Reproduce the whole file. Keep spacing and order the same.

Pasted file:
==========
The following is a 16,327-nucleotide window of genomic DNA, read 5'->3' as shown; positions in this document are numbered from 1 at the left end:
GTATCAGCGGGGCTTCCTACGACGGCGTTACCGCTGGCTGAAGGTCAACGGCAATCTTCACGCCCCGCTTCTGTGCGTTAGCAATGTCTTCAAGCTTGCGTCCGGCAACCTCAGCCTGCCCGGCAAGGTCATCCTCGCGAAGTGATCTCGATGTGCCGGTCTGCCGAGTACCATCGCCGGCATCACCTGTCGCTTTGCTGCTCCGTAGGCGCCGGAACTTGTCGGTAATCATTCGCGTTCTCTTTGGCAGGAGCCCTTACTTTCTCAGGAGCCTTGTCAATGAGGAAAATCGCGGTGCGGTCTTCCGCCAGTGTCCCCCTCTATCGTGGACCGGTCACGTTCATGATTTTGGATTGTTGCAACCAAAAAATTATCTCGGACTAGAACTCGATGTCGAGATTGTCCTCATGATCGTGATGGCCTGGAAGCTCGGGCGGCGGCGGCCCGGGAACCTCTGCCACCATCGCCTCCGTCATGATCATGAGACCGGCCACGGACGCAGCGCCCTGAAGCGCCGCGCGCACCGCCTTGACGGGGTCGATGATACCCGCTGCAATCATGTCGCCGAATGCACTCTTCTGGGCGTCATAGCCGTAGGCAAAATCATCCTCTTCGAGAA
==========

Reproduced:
The following is a 16,327-nucleotide window of genomic DNA, read 5'->3' as shown; positions in this document are numbered from 1 at the left end:
GTATCAGCGGGGCTTCCTACGACGGCGTTACCGCTGGCTGAAGGTCAACGGCAATCTTCACGCCCCGCTTCTGTGCGTTAGCAATGTCTTCAAGCTTGCGTCCGGCAACCTCAGCCTGCCCGGCAAGGTCATCCTCGCGAAGTGATCTCGATGTGCCGGTCTGCCGAGTACCATCGCCGGCATCACCTGTCGCTTTGCTGCTCCGTAGGCGCCGGAACTTGTCGGTAATCATTCGCGTTCTCTTTGGCAGGAGCCCTTACTTTCTCAGGAGCCTTGTCAATGAGGAAAATCGCGGTGCGGTCTTCCGCCAGTGTCCCCCTCTATCGTGGACCGGTCACGTTCATGATTTTGGATTGTTGCAACCAAAAAATTATCTCGGACTAGAACTCGATGTCGAGATTGTCCTCATGATCGTGATGGCCTGGAAGCTCGGGCGGCGGCGGCCCGGGAACCTCTGCCACCATCGCCTCCGTCATGATCATGAGACCGGCCACGGACGCAGCGCCCTGAAGCGCCGCGCGCACCGCCTTGACGGGGTCGATGATACCCGCTGCAATCATGTCGCCGAATGCACTCTTCTGGGCGTCATAGCCGTAGGCAAAATCATCCTCTTCGAGAA